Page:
The Swift - UK conservation status elevated to 'RED'

Swifts are summer visitors to the UK, arriving in April to breed and returning to Africa in late August to spend their winter south of the Sahara.  A round trip distance of roughly 20,000 kilometres.

The swift's long, narrow wings are superbly adapted for fast flight.  As a group, swifts are the fastest of all birds in level flight and can reach almost 70 mph (112 kph).

Photograph courtesy of Robert Booth


Their scientific name Apus Apus means 'footless' - although they actually have tiny but powerful feet and legs that are only used to cling to vertical surfaces at their nest sites.

swift clings to wall tiny feet

Swifts are known to live for up to 21 years, but on average live about 9 years.

Pairs bond for life from the age of one year and may choose a nest site to roost, but only start breeding at maturity, which is normally four years.  

Nesting material is gathered on the wing - feathers, leaves, straw, paper - and stuck together with fast hardening saliva to form the nest.  They lay two to three smooth white eggs that are slightly more elongated than normal bird eggs.

Swift egg and one newly hatched chick


Nests are located high up in nooks and crannies of old buildings, churches and under the eaves of old houses where the birds are able to drop into the air from the nest entrance.  They will also use suitably sized nest bricks and boxes.

Swifts return to the same nest site every year.  Their screaming calls around rooftops announce their excited arrival.  If the nest site has been destroyed, or blocked by 'home improvements' the swifts give up and stop breeding.

Swifts eat, drink, preen, sleep and mate in the air.  They routinely fly to 10,000ft at night to sleep and can automatically stay on course.

They drink by catching rain drops or gliding over smooth water and scooping sips. 

Photograph courtesy of Robert Booth.


They eat flying insects and airborne spiders, forming a ball (bolus) of up to 20,000 of them in a pouch in their throat until they either swallow the ball or deliver it to their brood. 

Photograph courtesy of David Moreton 

Swift with bolus

Insects can be scarce in bad weather and parent swifts will fly hundreds of miles to gather food.  The chicks can go cold, fall into torpor and survive for days without food until the parents return.  Most baby birds can't do this and would die.

The length of time chicks spend in the nest depends on how good the food supply has been.  From two to three weeks old the young birds start to exercise their wings by doing press-ups on their wing tips in the nest.  They are generally ready to fly after about 40 days and when their wings are long enough - 16cm from shoulder to wing tip.


Once they launch off on their first flight young swifts are immediately independent, never return to the nest and are no longer cared for by the parents.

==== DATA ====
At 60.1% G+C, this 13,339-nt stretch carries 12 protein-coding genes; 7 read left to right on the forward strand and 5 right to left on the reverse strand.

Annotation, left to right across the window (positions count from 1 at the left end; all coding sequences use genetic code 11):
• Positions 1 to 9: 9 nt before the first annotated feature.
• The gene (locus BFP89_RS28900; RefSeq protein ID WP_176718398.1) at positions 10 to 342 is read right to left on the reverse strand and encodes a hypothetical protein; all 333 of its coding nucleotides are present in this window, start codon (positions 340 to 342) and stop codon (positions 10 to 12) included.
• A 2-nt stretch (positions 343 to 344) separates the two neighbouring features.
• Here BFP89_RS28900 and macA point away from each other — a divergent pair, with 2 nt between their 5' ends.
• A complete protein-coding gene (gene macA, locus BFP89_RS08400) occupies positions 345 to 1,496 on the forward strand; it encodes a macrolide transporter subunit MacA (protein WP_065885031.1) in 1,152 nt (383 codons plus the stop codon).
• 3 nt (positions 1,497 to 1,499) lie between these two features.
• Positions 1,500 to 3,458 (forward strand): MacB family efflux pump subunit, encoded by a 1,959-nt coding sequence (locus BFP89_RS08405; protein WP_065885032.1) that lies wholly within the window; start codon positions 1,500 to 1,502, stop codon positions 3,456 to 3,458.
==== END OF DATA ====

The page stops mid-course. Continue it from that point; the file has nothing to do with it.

Some young swifts will immediately start the long flight to Africa.  Other young birds may stay a few days longer and investigate potential nest sites for when they return the following year.  They are sometimes called 'bangers' or prospectors, as they can be seen to bang their wings on nest boxes to discover whether or not it has occupants

swift migration map

Watch this 48 second video: 'One Swift's Migration Journey'

When a young swift leaves the nest for the first time it will remain in the air for almost one year, sometimes two, until it returns to its chosen area to meet its mate.  They may not breed for two or three years, but may be seen prospecting and claiming a nest site and bringing nesting material in.  They often use the nest to roost overnight.

Swifts have specialised parasites that seem to have evolved with them, but don't appear to do them much harm.  This supports the fact that swifts appear to have separated from other species a long time ago.  This fossil is 49 million years old!

Swift fossil

... And, if the above basic introduction to swifts whets your appetite for more, we recommend reading 'The Mysterious Life of Birds Who Never Come Down' - a beautifully written essay by Helen Macdonald.  It is an extraordinary and uplifting article ... inspirational, sad, beautiful, educational, enchanting and thrilling... 

Over 200 comments in awe of the article, include:  

"What a magnificent writer. It is no coincidence that her words fly as high and far as the birds she admires".

"This essay was deeply moving and healing for me—powerful, lyrical, filled with the beauty and wonder of both science and nature, and so beautifully written. Writing about nature doesn't get much better than this. Thank you, most sincerely".

Artwork image courtesy of: Jonathan Pomroy

Pomroy - adult swift faces


Swift Conservation - Discover how the RSPB are taking action to help Swifts by clicking here.


All those questions you ever wanted to ask about swifts ... answered!!

In March 2021 the Leeds Swift Group produced an hour long video of their zoom presentation and meeting entitled 'Swift Conservation and Rehabbing'. It's packed full of loads of interesting facts, information and videos - and is highly recommended. Click here to watch.  Well done Linda Jenkinson!!


many swift against sky artwork

Finally - A Message for the Protection of Swifts by Dr. Jane Goodall - Primatologist and Anthropologist

Click: You Tube Video by Dr. Jane Goodall